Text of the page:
High molecular weight hyaluronan reduces lipopolysaccharide mediated microglial activation.

Institute of Medical Science, University of Toronto, Toronto, Ontario, Canada Department of Surgery, University of Toronto, Toronto, Ontario, Canada Division of Genetics and Development, Toronto Western Research Institute and Krembil Neuroscience Centre, Toronto Western Hospital, University Health Network, Toronto, Ontario, Canada.
Journal of Neurochemistry (Impact Factor: 3.97). 05/2012; DOI: 10.1111/j.1471-4159.2012.07789.x
Source: PubMed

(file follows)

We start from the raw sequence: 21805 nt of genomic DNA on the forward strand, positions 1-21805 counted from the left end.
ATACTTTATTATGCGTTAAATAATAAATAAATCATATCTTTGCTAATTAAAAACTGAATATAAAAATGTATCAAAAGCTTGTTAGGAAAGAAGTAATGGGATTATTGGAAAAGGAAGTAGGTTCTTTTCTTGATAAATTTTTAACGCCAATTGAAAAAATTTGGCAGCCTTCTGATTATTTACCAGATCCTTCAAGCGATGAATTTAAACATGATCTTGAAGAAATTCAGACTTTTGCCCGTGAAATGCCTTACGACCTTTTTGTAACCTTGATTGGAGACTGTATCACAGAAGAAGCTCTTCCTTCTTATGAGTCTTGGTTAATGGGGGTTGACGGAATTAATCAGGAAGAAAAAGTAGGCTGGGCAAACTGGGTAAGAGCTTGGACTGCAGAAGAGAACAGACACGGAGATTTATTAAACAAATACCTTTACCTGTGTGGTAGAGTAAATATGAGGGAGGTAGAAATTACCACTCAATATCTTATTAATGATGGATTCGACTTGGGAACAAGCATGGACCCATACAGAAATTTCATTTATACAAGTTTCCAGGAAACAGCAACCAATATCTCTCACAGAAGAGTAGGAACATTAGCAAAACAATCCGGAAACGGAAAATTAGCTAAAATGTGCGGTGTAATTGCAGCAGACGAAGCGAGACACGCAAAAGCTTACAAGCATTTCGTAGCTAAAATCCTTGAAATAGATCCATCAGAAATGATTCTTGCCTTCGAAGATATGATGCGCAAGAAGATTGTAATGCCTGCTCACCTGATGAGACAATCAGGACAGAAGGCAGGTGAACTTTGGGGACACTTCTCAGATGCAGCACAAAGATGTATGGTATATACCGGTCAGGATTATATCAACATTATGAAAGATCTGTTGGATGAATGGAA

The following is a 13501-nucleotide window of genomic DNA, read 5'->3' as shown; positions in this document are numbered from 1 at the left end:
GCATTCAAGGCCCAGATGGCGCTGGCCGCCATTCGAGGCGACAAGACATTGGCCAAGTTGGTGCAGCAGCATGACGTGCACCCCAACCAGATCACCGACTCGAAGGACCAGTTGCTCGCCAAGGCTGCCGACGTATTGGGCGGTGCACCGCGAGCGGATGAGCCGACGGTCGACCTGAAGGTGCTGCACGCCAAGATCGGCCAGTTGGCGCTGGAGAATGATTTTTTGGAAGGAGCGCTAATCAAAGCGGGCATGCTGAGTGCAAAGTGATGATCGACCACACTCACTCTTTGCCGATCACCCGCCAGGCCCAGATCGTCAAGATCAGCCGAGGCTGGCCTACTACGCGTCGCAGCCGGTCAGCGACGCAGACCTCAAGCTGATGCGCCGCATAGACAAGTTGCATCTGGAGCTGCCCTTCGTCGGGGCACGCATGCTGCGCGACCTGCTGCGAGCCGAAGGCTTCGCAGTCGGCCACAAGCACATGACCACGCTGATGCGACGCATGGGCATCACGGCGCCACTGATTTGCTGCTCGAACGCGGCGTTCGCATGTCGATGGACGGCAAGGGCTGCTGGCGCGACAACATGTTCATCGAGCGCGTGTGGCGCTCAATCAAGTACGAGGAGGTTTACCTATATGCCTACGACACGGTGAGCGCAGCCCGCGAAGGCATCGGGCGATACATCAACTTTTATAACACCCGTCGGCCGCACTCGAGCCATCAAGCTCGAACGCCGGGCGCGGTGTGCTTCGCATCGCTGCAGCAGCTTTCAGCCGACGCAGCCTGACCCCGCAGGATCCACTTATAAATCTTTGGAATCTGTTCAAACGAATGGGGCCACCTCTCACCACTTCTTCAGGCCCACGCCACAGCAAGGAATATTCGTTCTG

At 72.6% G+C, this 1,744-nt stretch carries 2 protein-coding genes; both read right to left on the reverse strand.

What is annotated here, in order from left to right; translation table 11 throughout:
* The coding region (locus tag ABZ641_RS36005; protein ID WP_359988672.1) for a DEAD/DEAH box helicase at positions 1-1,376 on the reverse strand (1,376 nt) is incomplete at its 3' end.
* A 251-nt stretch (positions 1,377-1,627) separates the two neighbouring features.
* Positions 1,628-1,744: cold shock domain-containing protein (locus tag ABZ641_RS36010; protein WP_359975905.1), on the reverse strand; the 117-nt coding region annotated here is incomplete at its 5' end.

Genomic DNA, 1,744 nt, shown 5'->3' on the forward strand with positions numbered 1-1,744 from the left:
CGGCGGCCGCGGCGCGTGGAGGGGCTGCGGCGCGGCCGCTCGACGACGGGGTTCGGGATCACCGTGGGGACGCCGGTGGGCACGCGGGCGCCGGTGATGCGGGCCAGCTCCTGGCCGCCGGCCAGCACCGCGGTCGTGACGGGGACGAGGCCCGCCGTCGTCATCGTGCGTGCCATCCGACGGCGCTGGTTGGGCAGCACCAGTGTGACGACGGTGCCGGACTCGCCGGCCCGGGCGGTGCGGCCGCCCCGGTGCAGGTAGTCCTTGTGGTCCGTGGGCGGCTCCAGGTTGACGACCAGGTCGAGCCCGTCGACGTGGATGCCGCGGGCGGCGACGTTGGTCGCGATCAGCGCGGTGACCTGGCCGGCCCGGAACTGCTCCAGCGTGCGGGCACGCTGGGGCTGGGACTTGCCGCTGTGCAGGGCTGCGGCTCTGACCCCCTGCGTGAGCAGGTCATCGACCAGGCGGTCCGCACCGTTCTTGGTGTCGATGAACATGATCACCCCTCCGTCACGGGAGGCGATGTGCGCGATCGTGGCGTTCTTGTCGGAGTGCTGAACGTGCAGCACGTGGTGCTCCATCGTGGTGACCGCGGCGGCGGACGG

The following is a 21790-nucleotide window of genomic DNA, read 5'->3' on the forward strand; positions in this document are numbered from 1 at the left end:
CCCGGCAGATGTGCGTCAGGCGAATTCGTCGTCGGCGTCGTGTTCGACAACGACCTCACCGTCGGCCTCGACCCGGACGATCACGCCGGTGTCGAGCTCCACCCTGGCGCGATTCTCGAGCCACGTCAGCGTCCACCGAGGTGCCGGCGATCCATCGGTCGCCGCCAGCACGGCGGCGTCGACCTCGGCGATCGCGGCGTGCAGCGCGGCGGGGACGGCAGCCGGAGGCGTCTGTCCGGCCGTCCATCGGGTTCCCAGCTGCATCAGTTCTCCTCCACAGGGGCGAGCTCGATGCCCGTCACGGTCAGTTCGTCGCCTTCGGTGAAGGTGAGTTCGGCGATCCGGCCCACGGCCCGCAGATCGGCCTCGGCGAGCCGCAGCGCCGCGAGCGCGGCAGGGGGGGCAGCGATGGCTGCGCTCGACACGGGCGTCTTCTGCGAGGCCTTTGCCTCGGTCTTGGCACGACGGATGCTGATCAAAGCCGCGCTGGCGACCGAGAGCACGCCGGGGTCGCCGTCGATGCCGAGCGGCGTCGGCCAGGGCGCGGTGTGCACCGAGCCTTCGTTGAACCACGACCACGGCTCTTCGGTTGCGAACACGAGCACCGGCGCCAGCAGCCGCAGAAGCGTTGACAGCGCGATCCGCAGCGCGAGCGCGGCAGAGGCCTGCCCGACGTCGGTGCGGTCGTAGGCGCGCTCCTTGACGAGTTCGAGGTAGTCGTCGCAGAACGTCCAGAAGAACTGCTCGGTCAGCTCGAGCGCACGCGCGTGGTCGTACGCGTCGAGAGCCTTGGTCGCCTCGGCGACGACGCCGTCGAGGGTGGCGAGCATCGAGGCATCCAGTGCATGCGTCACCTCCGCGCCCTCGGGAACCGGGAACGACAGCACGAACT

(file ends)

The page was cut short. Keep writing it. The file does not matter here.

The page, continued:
ABSTRACT J. Neurochem. (2012) 10.1111/j.1471-4159.2012.07789.x ABSTRACT: Toll-like receptor-4 (TLR4) signaling has been implicated in microglial activation and propagation of inflammation following spinal cord injury (SCI). As such, modulating microglial activation through TLR4 represents an attractive therapeutic approach to treat SCI. High molecular weight hyaluronan (HMW-HA), a polymer with multiple therapeutic uses, has been previously shown to modulate TLR4 activation in macrophages and has shown early promise as a therapeutic agent in SCI. However, the mechanism associated with HMW-HA has not been fully elucidated or tested in microglia, a similar cell type. In the current study, we sought to determine the effects of HMW-HA on TLR4 activation in microglia and to gain insights into the mechanism of action. Rat primary microglial cultures were exposed to lipopolysaccharides (LPS) and HMW-HA, and the extent and mechanisms of inflammation were studied. HMW-HA decreased LPS mediated IL-1β, IL-6, and Tumor necrosis factor-α gene expression and IL-6 and nitric oxide production. This decrease was associated with a reduction in ERK 1/2 and p38 phosphorylation, was dependent on the continued presence of HMW-HA, and activation of Akt and A20 protein expression was reduced by HMW-HA. Together, our results show that HMW-HA can reduce LPS-mediated inflammatory signaling in microglia. We suggest that HA possibly mediates its effects by blocking the induction of inflammatory signaling through an extracellular mechanism.

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